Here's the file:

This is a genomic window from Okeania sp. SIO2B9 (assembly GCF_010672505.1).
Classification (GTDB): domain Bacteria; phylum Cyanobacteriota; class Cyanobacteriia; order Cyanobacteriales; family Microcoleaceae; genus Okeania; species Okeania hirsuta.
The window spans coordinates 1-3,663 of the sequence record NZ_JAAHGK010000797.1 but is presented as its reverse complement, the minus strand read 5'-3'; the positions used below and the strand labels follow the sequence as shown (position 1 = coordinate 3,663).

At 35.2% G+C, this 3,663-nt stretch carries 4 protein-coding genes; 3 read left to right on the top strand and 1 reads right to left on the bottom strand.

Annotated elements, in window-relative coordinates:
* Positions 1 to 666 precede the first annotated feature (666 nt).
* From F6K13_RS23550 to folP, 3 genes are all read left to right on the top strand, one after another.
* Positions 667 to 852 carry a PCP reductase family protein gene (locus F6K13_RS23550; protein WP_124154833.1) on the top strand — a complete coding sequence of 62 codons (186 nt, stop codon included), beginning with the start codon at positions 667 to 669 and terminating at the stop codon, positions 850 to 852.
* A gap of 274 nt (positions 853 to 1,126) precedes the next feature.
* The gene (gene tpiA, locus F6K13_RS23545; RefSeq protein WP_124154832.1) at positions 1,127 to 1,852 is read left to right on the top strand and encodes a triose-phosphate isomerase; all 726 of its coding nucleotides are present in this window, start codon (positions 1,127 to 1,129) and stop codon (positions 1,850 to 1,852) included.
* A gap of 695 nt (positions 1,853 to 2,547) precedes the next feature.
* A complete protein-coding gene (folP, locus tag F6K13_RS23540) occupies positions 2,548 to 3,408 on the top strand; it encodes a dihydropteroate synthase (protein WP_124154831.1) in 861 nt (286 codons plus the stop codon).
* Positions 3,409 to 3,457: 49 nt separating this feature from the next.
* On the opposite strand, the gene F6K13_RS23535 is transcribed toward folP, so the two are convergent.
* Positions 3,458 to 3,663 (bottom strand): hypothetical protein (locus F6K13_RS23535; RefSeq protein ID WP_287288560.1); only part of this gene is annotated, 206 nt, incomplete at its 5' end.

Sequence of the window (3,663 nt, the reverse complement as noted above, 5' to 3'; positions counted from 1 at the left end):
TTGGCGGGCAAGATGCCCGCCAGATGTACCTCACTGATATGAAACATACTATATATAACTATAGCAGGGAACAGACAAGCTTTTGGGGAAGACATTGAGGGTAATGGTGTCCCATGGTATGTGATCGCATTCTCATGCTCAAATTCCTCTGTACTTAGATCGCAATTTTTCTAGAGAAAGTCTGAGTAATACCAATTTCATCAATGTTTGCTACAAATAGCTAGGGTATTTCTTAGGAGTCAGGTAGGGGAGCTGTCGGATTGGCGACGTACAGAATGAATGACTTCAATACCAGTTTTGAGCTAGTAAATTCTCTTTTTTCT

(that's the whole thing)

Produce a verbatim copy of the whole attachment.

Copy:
This is a genomic window from Okeania sp. SIO2B9 (assembly GCF_010672505.1).
Classification (GTDB): domain Bacteria; phylum Cyanobacteriota; class Cyanobacteriia; order Cyanobacteriales; family Microcoleaceae; genus Okeania; species Okeania hirsuta.
The window spans coordinates 1-3,663 of the sequence record NZ_JAAHGK010000797.1 but is presented as its reverse complement, the minus strand read 5'-3'; the positions used below and the strand labels follow the sequence as shown (position 1 = coordinate 3,663).

At 35.2% G+C, this 3,663-nt stretch carries 4 protein-coding genes; 3 read left to right on the top strand and 1 reads right to left on the bottom strand.

Annotated elements, in window-relative coordinates:
* Positions 1 to 666 precede the first annotated feature (666 nt).
* From F6K13_RS23550 to folP, 3 genes are all read left to right on the top strand, one after another.
* Positions 667 to 852 carry a PCP reductase family protein gene (locus F6K13_RS23550; protein WP_124154833.1) on the top strand — a complete coding sequence of 62 codons (186 nt, stop codon included), beginning with the start codon at positions 667 to 669 and terminating at the stop codon, positions 850 to 852.
* A gap of 274 nt (positions 853 to 1,126) precedes the next feature.
* The gene (gene tpiA, locus F6K13_RS23545; RefSeq protein WP_124154832.1) at positions 1,127 to 1,852 is read left to right on the top strand and encodes a triose-phosphate isomerase; all 726 of its coding nucleotides are present in this window, start codon (positions 1,127 to 1,129) and stop codon (positions 1,850 to 1,852) included.
* A gap of 695 nt (positions 1,853 to 2,547) precedes the next feature.
* A complete protein-coding gene (folP, locus tag F6K13_RS23540) occupies positions 2,548 to 3,408 on the top strand; it encodes a dihydropteroate synthase (protein WP_124154831.1) in 861 nt (286 codons plus the stop codon).
* Positions 3,409 to 3,457: 49 nt separating this feature from the next.
* On the opposite strand, the gene F6K13_RS23535 is transcribed toward folP, so the two are convergent.
* Positions 3,458 to 3,663 (bottom strand): hypothetical protein (locus F6K13_RS23535; RefSeq protein ID WP_287288560.1); only part of this gene is annotated, 206 nt, incomplete at its 5' end.

Sequence of the window (3,663 nt, the reverse complement as noted above, 5' to 3'; positions counted from 1 at the left end):
TTGGCGGGCAAGATGCCCGCCAGATGTACCTCACTGATATGAAACATACTATATATAACTATAGCAGGGAACAGACAAGCTTTTGGGGAAGACATTGAGGGTAATGGTGTCCCATGGTATGTGATCGCATTCTCATGCTCAAATTCCTCTGTACTTAGATCGCAATTTTTCTAGAGAAAGTCTGAGTAATACCAATTTCATCAATGTTTGCTACAAATAGCTAGGGTATTTCTTAGGAGTCAGGTAGGGGAGCTGTCGGATTGGCGACGTACAGAATGAATGACTTCAATACCAGTTTTGAGCTAGTAAATTCTCTTTTTTCT